The art’s portability.
All that’s needed to make writing is our own discreet, finite bodies: eyes and ears and noses and arms and legs—and in the cases of certain remarkable, courageous souls, not even those things are strictly necessary.
The rest is the intangible magic of the mortal mind.
We imagine. And we remember.
One of the loveliest consolations of identifying as a writer (to oneself mostly, because I’d caution that declaring one’s calling can prove tricky in certain settings)—is the invisible lightness of its being.
The late, beloved E. B. White once described the joys of being an essayist; he talked about going to a figurative closet every day and deciding which coat to put on. It’s like that, indeed. And then it’s about deciding where to go. And then about seeing what surfaces. And then about considering what you might do with that, and then beginning to work with what you started. And by that point you’re past help and past stopping, because the thing itself is dragging you along like a huge, pent-up dog on a spring day.
All this joy is accomplished invisibly, perhaps while sitting still in a silent room—but is also quite do-able while walking, driving, jogging, cleaning house, or looking dreamily attentive and convivial at noisy dinner parties. (My best friend calls this vacant, pleasant non-presence “checking out.” Trade secret! Don’t tell!)
How many other working artists get to travel so light?
Musicians need instruments; sculptors need raw product; visual artists need supplies. Agreed, poets and writers eventually need pen and paper and (for many) a computer—but don’t suppose that things aren’t swirling and cohering and taking shape before those implements show up.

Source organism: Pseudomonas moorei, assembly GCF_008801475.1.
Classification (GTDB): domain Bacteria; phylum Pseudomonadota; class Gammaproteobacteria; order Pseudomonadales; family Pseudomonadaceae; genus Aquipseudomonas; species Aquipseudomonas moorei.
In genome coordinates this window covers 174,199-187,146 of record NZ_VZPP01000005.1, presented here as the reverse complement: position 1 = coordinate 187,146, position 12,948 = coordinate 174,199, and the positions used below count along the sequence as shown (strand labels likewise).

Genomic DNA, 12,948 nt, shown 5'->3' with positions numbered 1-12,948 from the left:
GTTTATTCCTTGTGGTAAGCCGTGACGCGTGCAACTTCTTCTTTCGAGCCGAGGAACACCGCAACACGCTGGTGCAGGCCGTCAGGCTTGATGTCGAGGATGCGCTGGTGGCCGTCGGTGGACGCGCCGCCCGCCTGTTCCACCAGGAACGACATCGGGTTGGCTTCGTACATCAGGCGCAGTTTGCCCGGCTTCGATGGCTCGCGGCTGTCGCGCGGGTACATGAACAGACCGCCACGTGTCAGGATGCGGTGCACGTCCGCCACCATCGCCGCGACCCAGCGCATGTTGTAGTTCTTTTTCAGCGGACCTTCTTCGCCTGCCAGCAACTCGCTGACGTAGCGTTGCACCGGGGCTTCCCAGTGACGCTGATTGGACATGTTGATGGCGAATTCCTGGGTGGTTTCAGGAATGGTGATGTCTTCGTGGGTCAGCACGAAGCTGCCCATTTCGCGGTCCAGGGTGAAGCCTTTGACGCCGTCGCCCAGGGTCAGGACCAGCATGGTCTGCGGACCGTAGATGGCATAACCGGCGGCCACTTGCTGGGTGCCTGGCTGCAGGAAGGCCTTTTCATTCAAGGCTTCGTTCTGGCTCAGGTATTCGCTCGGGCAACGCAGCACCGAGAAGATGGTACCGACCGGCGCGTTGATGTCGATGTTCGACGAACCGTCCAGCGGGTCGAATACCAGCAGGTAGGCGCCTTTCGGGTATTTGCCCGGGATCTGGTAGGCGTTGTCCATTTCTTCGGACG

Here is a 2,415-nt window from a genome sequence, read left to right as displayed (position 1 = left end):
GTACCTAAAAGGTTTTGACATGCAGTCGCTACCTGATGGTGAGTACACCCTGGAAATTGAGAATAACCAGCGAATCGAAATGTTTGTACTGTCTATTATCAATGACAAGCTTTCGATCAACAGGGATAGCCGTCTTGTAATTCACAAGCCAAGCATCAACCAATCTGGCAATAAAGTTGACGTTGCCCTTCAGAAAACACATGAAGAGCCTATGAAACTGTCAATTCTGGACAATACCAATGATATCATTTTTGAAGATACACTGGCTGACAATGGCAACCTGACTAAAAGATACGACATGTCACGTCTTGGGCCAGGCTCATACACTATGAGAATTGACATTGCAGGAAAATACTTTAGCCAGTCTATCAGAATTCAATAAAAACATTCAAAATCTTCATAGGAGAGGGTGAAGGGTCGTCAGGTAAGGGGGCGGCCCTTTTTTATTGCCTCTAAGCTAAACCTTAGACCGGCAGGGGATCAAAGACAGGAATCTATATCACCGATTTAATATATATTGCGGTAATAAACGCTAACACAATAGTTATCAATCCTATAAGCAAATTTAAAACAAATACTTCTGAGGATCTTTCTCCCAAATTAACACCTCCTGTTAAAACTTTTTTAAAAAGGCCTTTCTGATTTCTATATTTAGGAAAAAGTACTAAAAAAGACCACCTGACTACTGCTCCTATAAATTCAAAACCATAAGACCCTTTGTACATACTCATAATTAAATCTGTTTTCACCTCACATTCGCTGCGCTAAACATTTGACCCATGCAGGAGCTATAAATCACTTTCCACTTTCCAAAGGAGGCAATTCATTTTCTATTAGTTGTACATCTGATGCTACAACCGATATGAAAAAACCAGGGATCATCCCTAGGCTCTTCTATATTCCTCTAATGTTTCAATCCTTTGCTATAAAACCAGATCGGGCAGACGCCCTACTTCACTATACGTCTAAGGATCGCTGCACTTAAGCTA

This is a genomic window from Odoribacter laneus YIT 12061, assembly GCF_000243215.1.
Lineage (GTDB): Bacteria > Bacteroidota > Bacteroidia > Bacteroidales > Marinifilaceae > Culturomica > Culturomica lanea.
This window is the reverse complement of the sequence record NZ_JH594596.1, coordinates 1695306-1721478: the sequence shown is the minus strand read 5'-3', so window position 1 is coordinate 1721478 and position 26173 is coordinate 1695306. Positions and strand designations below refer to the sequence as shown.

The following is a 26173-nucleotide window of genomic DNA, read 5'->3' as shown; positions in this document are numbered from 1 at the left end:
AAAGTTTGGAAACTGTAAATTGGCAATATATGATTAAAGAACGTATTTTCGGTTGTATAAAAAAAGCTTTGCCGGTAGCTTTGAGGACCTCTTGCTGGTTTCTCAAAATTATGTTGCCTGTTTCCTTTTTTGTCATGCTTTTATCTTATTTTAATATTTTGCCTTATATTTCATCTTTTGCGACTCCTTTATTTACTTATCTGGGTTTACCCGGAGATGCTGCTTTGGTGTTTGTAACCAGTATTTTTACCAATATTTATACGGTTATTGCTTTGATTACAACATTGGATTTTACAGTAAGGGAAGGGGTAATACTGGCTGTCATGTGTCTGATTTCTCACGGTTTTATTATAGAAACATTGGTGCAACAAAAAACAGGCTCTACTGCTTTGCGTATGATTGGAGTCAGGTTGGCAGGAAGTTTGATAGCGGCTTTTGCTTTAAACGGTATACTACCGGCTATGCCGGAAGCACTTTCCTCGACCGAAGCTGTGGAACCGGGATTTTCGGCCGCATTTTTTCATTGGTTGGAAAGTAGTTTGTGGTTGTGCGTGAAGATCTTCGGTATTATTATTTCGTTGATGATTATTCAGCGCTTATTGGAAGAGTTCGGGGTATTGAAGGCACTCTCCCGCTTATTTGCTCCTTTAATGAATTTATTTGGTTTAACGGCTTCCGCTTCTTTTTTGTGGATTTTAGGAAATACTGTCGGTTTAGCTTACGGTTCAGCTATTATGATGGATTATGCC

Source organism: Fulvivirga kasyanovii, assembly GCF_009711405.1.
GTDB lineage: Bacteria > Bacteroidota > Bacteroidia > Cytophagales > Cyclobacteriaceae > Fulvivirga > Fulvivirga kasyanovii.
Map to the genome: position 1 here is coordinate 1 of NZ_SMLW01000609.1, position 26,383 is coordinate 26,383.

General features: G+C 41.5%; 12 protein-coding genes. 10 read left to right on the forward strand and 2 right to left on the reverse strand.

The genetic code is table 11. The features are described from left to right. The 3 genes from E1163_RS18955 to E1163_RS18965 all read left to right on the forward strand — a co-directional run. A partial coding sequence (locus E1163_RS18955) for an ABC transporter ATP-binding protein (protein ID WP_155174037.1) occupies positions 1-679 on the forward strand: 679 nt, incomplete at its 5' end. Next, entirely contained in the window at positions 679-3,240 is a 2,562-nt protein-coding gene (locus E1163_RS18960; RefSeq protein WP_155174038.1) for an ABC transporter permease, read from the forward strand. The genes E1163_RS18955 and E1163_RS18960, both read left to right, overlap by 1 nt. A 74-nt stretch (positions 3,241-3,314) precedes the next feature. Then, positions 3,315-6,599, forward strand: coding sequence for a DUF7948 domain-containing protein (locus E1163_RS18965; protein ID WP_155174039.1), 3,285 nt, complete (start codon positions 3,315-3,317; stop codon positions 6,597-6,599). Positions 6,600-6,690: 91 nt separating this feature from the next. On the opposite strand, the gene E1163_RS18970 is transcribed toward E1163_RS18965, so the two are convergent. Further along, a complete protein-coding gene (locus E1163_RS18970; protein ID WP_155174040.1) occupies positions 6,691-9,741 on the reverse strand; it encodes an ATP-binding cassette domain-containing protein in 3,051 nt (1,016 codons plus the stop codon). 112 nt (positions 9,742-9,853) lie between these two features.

It’s soothing to recall that however mad, driven, or chaotic the external world becomes, the writer’s still able to stroll unarmed, innocent-looking: securely in possession of a weightless, hidden sanctum sanctorum, where—make no mistake—someone’s home, and the lights are on.
Joan Frank is the author of five books of fiction, and a recent essay collection called Because You Have To: A Writing Life, just nominated for the ForeWord Reviews Book of the Year Award in Nonfiction. Joan holds an MFA in creative fiction from Warren Wilson College, is a MacDowell Colony Fellow, Pushcart Prize nominee, winner of the ForeWord Reviews Book of the Year Award in Short Fiction, Richard Sullivan Prize, Dana Award, and is the recipient of grants from the Barbara Deming Memorial Fund, Ludwig Vogelstein Foundation, and Sonoma Arts Council. A two-time nominee for the Northern California Book Award in Fiction and San Francisco Library Literary Laureate, Joan has taught creative writing at San Francisco State University, and continues to teach and edit in private consultation. Joan also regularly reviews literary fiction for the San Francisco Chronicle Book Review. She lives in Northern California.